In part 1 of the trial, investigators examined the safety and tolerability of pembrolizumab in combination with 1 of the chemotherapy regimens in a total of 30 patients.
Part 2 evaluated 847 patients who were randomized 2:1 to receive either placebo (n = 281) or pembrolizumab (n = 566) at an intravenous (IV) dose of 200 mg on day 1 of each 21-day cycle in combination with either nab-paclitaxel at 100 mg/m2 IV on days 1, 8 and 15 of each 28-day cycle; paclitaxel at 90 mg/m2 IV on days 1, 8 and 15 of each 28-day cycle; or 1000 mg/m2 of gemcitabine and area under the curve (AUC) 2 of carboplatin on days 1 and 8 of each 21-day cycle. Notably, the trial was not designed to compare the efficacy of the different chemotherapy regimens. Treatment was continued until progressive disease or cessation of study therapy.
The coprimary end points of the trial included PFS and overall survival in patients with PD-L1–positive tumors and in the ITT population, while key secondary end points comprised objective response rate, duration of response, disease control rate, and safety. Baseline characteristics were observed to be balanced between the arms.
Additional findings from KEYNOTE-355 presented during the 2020 ASCO Virtual Scientific Program showed that the 1-year PFS rate was 39.1% with pembrolizumab/chemotherapy and 23.0% with chemotherapy alone in patients whose tumors had a PD-L1 CPS of 10 or higher; these rates were 65.0% and 46.9%, respectively, at 6 months. Notably, the PFS benefit observed in patients whose tumors had a PD-L1 CPS of 10 or higher was demonstrated across most subgroups analyzed, with the exception of those whose disease-free interval was 12 months or longer (HR, 1.00; 95% CI, 0.51-1.95).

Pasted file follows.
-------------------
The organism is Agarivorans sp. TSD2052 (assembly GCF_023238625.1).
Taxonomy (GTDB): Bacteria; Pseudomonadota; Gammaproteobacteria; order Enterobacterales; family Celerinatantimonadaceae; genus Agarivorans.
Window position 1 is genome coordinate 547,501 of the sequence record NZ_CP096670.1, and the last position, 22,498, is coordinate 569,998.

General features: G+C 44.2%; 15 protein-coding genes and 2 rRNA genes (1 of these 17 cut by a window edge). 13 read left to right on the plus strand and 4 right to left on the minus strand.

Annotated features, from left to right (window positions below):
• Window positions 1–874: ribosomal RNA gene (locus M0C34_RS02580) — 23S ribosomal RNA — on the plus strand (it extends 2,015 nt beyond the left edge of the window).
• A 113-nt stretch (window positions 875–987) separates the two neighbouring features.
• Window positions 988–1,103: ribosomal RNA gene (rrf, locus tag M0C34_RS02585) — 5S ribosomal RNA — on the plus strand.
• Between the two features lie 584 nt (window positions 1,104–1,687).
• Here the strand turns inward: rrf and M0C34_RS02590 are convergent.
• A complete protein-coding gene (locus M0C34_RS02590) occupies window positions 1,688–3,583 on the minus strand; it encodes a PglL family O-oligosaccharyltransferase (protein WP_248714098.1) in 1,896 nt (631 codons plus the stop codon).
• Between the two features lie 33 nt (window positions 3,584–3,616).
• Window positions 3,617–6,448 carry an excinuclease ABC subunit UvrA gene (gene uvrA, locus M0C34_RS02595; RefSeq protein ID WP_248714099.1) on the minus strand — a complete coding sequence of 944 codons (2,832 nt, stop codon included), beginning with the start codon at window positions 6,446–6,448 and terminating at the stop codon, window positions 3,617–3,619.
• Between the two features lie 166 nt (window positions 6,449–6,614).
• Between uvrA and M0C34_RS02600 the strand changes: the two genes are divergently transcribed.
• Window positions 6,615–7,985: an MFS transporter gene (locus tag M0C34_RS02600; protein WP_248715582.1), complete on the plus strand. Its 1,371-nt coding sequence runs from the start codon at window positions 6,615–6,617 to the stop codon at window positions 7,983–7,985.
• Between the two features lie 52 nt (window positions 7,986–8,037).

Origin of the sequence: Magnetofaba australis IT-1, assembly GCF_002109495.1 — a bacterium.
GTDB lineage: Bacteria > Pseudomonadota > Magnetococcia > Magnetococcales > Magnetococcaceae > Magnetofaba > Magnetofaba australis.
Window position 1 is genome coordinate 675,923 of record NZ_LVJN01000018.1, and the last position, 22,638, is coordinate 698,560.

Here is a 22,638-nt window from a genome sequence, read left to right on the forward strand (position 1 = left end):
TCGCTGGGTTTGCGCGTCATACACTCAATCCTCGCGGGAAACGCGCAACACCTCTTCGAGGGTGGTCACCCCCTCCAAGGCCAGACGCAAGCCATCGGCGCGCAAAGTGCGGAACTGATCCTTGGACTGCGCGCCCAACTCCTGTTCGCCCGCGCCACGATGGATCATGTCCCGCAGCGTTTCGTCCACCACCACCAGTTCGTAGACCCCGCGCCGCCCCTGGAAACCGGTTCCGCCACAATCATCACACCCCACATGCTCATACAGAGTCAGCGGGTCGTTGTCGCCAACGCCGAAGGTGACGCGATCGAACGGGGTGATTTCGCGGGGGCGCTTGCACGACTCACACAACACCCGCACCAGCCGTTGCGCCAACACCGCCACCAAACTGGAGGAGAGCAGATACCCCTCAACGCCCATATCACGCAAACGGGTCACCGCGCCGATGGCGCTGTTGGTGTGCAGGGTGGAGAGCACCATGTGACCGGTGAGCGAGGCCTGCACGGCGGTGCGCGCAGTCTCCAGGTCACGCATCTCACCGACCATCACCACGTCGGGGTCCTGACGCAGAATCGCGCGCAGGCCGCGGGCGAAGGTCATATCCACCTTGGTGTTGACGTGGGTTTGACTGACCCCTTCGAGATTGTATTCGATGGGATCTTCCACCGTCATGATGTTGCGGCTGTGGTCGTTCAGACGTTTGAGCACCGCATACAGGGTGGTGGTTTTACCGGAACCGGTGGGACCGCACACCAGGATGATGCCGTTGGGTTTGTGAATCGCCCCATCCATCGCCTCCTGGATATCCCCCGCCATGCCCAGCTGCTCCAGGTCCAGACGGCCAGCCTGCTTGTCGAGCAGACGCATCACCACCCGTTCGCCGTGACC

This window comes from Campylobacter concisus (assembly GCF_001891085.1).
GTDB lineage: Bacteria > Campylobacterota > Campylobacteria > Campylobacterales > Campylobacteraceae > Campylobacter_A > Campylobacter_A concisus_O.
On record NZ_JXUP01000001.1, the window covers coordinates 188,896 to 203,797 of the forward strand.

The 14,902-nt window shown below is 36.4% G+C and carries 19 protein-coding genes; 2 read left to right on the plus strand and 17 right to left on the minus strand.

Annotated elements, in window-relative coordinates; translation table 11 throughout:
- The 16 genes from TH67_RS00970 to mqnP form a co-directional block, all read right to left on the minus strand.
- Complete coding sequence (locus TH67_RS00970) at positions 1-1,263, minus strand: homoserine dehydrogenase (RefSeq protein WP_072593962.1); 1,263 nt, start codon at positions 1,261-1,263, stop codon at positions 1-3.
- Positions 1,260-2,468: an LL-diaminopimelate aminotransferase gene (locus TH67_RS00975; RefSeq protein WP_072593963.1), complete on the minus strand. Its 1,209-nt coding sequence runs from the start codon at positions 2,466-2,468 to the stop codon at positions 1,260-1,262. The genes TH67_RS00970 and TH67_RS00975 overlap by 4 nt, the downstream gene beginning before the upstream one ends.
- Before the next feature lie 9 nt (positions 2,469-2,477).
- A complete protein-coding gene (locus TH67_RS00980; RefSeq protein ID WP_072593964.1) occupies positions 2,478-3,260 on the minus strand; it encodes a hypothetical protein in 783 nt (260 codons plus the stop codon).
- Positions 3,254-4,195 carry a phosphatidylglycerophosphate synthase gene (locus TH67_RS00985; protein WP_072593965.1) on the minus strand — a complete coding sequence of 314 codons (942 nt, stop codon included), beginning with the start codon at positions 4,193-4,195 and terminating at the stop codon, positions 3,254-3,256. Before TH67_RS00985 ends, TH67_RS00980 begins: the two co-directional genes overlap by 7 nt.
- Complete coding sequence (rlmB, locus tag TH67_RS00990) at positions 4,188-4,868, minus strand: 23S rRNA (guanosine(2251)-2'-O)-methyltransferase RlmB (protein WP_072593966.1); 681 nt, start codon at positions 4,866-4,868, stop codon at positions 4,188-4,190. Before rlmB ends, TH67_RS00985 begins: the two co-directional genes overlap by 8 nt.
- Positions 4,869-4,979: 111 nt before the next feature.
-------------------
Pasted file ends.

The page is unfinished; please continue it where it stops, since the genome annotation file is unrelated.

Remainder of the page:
For patients whose tumors had a PD-L1 CPS of 1 or higher, the 1-year PFS rates reported with pembrolizumab/chemotherapy and chemotherapy alone were 31.7% and 19.4%, respectively; the 6-month PFS rates were 56.4% and 46.6%, respectively.
In the ITT population, 1-year PFS rates were 29.8% with the addition of pembrolizumab versus 20.9% with chemotherapy alone; at 6 months, these rates were 55.4% and 47.8%, respectively. The PFS benefit with pembrolizumab was observed across subgroups analyzed in the ITT population and in those with a PD-L1 CPS of 1 or higher.
Additionally, patients who had a CPS of 20 or higher, also experienced substantial benefit from the combination, with a median PFS of 9.5 months (HR, 0.61; 95% CI, 0.43-0.87).
With regard to safety, the most commonly reported toxicities observed in patients who received the pembrolizumab/chemotherapy combination included fatigue, nausea, diarrhea, constipation, vomiting, alopecia, rash, cough, decreased appetite, and headache.
Additionally, the most common laboratory abnormalities that occurred in 20% of patients or more who received pembrolizumab plus chemotherapy included anemia, leukopenia, neutropenia, lymphopenia, thrombocytopenia, elevated alanine aminotransferase and aspartate transaminase, hyperglycemia, hypoalbuminemia, increased alkaline phosphatase, hypocalcemia, hyponatremia, hypophosphatemia, and hypokalemia.